Geoffrey Kamworor does not get the respect that he deserves. The World Cross Country Champion, gold medal twice, World Half Marathon champion, twice, and victor at the New York City Marathon twice, plus a third place in the Big Apple. Geoffrey also had two-thirds at the Berlin Marathon.
Where Geoffrey impressed me was his silver at the 10,000m in Beijing 2015 and his always gutty cross country races. And now, he is racing the Boston Marathon, one of the most iconic marathons in the world.
We used the Race Results Weekly piece, with permission.
Geoffrey Kamworor, after winning the 2017 TCS New York City Marathon, photo by Jane Monti for Race Results Weekly, used with permission
BOSTON COURSE SHOULD FAVOR FIVE-TIME WORLD CHAMPION KAMWOROR
By David Monti, @d9monti
(c) 2022 Race Results Weekly, all rights reserved, used with permission
(13-Apr) — Probably Kenya’s most versatile male distance runner, five-time world champion Geoffrey Kamworor sees Monday’s Boston Marathon as playing to his strengths. The 29-year-old –who is part of the Nike-sponsored NN Running Team and trains regularly with marathon world record holder Eliud Kipchoge– will run Boston for the first time. He hopes that his two victories and four podium finish at the TCS New York City Marathon, another hilly race that does not use pacemakers, foreshadow Boston’s success.
“It is a dream for me to participate in Boston because the (hilly) course is like where we train in Kaptagat,” Kamworor said in a statement. “In fact, part of a 40-kilometer training route we use we call ‘Boston’ because towards the end of the run it is hilly.”
For a runner who has distinguished himself as a master of rough terrain, winning the World Athletics Cross Country Championships twice in 2015 and 2017, it’s ironic that he began his marathon career on one of the flattest courses in the world, Berlin. In September 2012, he ran the BMW Berlin under the name “Geoffrey Kipsang” using his middle name instead of his family name (he did not start using Kamworor for his race entries until 2014). He was just 19, but finished third in 2:06:12. He was able to run with the leaders through halfway in an aggressive 62:12 but lost exactly two minutes in the second half.
He would run Rotterdam (2:09:12) and Berlin again (2:06:26) in 2013, then Tokyo (2:07:37) and Berlin yet again (2:06:39) in 2014. It wasn’t until 2015 that his manager, Valentijn Trouw, convinced him to run one marathon a year, instead of two, and focus on either the World Athletics Cross Country Championships or World Athletics Half-Marathon Championships in the spring. That formula proved to be a winner for Kamworor, and in four tries from 2015 through 2019, he placed second (2015), first (2017), third (2018), and first again (2019) at the TCS New York City Marathon. In addition to winning World Cross twice, he won the World Athletics Half-Marathon Championships three times in 2014, 2016, and 2018.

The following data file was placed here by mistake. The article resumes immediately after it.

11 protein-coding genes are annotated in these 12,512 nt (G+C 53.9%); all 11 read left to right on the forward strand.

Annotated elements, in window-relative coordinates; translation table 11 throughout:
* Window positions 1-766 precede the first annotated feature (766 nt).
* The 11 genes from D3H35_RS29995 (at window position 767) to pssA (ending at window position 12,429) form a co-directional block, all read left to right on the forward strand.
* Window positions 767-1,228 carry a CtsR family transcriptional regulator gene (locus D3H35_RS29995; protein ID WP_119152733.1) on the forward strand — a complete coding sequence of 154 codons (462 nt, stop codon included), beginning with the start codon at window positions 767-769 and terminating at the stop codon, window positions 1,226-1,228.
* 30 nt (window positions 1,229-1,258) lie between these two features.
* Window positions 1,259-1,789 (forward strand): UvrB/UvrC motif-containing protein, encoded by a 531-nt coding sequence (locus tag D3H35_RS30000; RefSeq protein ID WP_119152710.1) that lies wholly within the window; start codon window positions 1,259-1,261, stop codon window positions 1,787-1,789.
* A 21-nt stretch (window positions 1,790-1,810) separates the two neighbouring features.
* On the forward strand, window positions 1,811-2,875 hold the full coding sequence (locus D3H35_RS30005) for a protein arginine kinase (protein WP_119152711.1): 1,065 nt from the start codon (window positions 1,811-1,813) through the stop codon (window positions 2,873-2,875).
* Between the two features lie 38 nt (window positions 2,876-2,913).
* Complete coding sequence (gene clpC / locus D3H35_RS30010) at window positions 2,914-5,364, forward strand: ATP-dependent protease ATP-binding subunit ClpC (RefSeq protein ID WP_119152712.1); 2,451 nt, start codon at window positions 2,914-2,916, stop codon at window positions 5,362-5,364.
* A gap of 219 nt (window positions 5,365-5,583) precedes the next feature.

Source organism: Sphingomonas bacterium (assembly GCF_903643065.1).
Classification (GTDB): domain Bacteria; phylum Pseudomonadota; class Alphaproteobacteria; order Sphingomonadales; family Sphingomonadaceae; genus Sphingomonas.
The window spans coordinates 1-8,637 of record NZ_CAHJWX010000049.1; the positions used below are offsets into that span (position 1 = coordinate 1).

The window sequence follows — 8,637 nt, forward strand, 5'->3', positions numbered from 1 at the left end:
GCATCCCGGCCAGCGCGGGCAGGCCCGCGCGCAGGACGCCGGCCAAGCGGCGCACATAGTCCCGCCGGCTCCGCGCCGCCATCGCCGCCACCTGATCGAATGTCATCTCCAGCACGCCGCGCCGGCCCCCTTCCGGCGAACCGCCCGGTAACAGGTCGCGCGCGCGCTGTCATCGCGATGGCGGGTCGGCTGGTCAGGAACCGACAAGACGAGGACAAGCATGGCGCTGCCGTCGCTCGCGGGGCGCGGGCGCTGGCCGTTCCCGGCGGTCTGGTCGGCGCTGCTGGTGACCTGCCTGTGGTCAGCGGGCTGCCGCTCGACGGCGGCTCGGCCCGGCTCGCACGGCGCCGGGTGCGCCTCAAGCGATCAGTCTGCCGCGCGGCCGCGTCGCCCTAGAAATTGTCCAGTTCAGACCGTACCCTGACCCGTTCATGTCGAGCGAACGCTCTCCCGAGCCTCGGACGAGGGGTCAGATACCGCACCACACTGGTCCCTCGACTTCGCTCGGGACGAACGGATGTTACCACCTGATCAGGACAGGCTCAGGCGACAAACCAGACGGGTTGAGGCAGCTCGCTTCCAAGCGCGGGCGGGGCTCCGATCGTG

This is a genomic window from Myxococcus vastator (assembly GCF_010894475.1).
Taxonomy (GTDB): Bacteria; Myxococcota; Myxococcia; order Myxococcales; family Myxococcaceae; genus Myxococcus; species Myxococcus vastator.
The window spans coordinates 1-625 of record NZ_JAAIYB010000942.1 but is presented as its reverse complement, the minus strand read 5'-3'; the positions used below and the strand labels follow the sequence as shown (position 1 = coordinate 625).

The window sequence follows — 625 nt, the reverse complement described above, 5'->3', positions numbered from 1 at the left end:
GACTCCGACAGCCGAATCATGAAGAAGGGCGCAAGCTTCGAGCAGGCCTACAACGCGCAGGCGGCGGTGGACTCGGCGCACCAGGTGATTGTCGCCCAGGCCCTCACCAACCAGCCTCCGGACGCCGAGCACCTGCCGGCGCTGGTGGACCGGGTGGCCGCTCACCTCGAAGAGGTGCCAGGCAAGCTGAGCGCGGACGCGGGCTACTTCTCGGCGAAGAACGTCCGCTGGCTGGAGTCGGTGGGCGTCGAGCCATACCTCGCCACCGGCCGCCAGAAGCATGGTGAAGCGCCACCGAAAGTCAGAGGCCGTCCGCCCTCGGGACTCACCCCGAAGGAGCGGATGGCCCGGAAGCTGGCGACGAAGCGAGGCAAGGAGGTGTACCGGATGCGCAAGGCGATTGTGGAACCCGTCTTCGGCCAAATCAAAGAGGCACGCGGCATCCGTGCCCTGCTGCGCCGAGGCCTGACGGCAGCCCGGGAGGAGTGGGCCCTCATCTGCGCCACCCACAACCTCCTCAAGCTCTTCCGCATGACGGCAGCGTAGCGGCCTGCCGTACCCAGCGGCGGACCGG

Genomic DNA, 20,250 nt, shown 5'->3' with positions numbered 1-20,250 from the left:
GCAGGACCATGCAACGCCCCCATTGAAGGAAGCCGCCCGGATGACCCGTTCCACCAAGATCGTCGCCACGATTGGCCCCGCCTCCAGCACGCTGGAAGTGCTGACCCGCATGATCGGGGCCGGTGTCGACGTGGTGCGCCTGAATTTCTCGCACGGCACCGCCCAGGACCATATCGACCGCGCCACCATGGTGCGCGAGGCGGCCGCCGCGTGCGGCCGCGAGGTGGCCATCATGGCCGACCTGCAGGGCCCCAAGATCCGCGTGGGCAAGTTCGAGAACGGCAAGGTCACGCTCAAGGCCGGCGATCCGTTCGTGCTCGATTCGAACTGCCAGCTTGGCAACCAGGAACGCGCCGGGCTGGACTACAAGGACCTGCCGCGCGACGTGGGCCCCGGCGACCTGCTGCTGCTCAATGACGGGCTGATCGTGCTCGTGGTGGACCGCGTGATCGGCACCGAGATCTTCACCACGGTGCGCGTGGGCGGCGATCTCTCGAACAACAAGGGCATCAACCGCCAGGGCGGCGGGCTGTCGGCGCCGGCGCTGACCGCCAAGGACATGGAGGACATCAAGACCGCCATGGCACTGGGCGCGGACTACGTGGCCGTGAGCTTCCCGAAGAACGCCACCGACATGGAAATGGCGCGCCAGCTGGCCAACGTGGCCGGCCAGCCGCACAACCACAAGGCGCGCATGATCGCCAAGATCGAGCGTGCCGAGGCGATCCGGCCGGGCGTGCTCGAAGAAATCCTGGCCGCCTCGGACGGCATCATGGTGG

“It will be nice to experience the oldest marathon in the world,” Kamworor said about Boston, which was first run in 1897. “I’m really happy to run another marathon in America, having accomplished so much in New York. This encourages me that I can run well in Northern America, and it will be interesting to see what happens there. I’m going for a great result.”
Two of Kamworor’s training partners, Geoffrey Kirui and Philemon Rono, are Boston veterans and have given him advice about the course. Kirui won the race in 2017, finished second in the monsoon of 2018, fifth in 2019, then 13th in 2021 when the race was held in October. Kirui is racing again this year, but Rono –who dropped out in 2018 and was sixth in 2019– is not.
“They told me it is a nice marathon but that sometimes it can be very tactical because there are no pacemakers,” Kamworor said. “At the same time, they said the course can be challenging because sometimes it is uphill and sometimes downhill. It is an interesting course, but I’m eager.”
Kamworor, who is the father to five children, including triplets, is coming out of a rough patch in his career. In 2020 he was struck by a motorbike in Kenya and suffered a fractured tibia. Last year he won the Kenyan Olympic Trials 10,000m in 27:01.06 –a spectacular time for a high altitude race– but had to scratch from the Tokyo Olympics with a fractured metatarsal. Last fall, he trained through an ankle injury ahead of the Valencia Marathon in December, but still managed to finish fourth in 2:05:23 on what he said was “fifty percent preparation.”
“At the moment I’m feeling great and I’ve trained really well,” Kamworor said. “I haven’t missed one session of training which is crucial for the marathon. I had a small groin injury but it never stopped me from training. It has been a controlled preparation.”
Kamworor is just one of eight Kenyan men who have been recruited for Boston by the race’s elite athlete coordinator Mary Kate Shea. To win, he’ll have to overcome challenges from defending champion Benson Kipruto, 2019 winner Lawrence Cherono, and 2021 New York City Marathon champion Albert Korir. Of course, there is a formidable Ethiopian squad at Boston led by two-time winner Lelisa Desisa and reigning London Marathon champion Sisay Lemma. Kenenisa Bekele, the second-fastest marathoner in history, scratched from the race, and Kamworor said he was sad not to be able to race him.
“I was disappointed Kenenisa Bekele pulled out because I was looking forward to running against one of the greatest ever,” Kamworor said.
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